SWB: The other advantage of reading unpublished material, I suppose, is that the audience doesn’t come at it with any preconceptions. If they’ve read a particular book before, they may have an idea of how it should come across (i.e. the way it came across in their heads as they were reading). If the author strays from this preconception, it can be revelatory (à la DFW), or it can be disappointing. By premiering new material each time, this disappointment is mitigated.

There’s also a sense of an author working without a net by reading the first draft of something, which has the potential to work really well or to fall completely flat. At a reading in Vancouver, Bill Gaston read an early draft of “Freedom,” a story that later appeared in Gargoyles. I got the sense that he was testing the waters, so to speak – gauging how the material would go over with an audience. He told me later that he’s often surprised at what people laugh at (and what they don’t), and at what gets the biggest reaction, and this prompts him to think about the story in a different way. Do you ever experience anything similar when you read new material? (Assuming, of course, it’s stuff you intend to publish at some point.)

PM: Yeah, totally, that can be one experience of reading new stuff, and might have been one of the initial reasons I started doing it. But then that alone started to feel a little self-serving – treating the audience as a sounding-board. Maybe some people would be into it, but I don’t think I have anything even approaching “fans” who are dying for early looks at my stuff. So as I said, it’s more an attempt to break down some of the barriers between author and reader.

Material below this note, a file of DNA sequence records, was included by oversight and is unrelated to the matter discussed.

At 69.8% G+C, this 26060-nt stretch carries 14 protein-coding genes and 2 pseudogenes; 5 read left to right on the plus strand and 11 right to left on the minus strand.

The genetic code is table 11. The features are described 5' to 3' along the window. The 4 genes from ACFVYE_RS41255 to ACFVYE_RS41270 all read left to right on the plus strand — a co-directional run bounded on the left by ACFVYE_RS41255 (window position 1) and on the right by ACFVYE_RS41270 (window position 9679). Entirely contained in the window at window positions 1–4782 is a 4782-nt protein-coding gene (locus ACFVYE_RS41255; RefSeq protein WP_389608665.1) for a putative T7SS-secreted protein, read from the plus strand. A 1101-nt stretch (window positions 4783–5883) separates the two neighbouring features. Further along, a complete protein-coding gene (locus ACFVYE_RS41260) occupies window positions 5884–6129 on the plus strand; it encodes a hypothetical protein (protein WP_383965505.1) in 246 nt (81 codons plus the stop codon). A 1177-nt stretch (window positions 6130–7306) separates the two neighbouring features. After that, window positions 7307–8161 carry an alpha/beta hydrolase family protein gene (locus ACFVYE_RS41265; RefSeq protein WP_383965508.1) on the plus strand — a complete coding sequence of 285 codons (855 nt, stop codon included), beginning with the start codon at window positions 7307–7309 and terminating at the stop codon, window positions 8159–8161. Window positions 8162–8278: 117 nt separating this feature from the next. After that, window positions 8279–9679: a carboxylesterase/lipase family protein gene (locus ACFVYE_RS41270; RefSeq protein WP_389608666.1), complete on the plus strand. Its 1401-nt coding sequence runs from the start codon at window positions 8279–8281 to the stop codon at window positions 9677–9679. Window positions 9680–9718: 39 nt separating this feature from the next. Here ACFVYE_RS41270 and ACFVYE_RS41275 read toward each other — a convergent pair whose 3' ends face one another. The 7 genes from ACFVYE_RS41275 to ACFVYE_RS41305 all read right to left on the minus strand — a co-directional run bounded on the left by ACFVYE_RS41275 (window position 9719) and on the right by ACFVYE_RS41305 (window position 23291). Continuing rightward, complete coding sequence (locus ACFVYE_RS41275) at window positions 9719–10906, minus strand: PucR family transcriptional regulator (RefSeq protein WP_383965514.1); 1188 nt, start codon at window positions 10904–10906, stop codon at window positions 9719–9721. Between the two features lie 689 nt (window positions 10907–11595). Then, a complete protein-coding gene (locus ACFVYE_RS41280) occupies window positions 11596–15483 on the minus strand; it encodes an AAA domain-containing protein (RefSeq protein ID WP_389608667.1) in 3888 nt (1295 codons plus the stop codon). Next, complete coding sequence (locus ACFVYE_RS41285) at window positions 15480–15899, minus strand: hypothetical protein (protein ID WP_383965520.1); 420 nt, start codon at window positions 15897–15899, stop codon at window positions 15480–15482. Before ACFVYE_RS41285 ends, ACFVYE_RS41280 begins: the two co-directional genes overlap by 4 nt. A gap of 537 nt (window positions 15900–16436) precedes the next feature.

One Response to “TSR smackdown: Steven W. Beattie vs. Pasha Malla, Part one”
  1. Sina Queyras says:

    Interesting discussion, thanks for posting.

    Perhaps literary readings aren’t theatre, but they are public. If a writer, or a curator of a reading series is asking people to be an audience for the writer(s) then those who agree to appear before an audience really need to hold up their end of the bargain.

    So what to expect? I think it’s different for each author and series, but personally, some polish would help. Some thought about what one is reading would really be good. A little practice before reading, also good. Basic respect for an audience: very good.

    Does that mean doing a dog and pony show complete with the same jokes every time? I hope not.